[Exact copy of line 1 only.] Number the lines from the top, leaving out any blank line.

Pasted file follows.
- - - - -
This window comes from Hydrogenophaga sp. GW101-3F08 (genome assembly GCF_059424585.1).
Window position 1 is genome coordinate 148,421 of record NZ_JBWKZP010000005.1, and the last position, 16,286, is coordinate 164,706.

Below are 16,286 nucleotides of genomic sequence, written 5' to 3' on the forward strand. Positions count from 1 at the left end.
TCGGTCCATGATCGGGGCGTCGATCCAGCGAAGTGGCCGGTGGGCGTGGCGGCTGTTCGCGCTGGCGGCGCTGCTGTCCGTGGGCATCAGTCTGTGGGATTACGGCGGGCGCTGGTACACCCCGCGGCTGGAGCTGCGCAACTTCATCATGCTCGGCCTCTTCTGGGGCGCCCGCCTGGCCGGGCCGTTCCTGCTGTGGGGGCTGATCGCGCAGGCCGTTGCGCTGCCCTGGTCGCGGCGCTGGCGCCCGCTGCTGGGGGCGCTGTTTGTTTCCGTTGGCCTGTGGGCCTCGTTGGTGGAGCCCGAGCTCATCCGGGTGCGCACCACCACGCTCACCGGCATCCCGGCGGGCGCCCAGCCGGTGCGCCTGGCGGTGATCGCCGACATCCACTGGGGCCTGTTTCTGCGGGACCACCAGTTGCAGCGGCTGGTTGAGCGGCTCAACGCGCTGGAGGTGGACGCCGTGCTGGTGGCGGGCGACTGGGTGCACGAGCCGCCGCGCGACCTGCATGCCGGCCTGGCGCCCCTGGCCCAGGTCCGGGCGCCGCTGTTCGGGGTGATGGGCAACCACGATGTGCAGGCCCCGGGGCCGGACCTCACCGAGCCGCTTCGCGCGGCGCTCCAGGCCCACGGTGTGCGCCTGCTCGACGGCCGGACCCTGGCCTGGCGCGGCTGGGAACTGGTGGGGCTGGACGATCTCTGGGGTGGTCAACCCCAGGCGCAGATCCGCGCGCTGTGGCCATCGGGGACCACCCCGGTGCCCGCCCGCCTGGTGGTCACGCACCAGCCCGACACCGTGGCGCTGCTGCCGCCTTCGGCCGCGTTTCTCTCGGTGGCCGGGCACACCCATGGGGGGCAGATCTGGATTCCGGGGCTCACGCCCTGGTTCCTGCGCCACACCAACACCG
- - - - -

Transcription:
This window comes from Hydrogenophaga sp. GW101-3F08 (genome assembly GCF_059424585.1).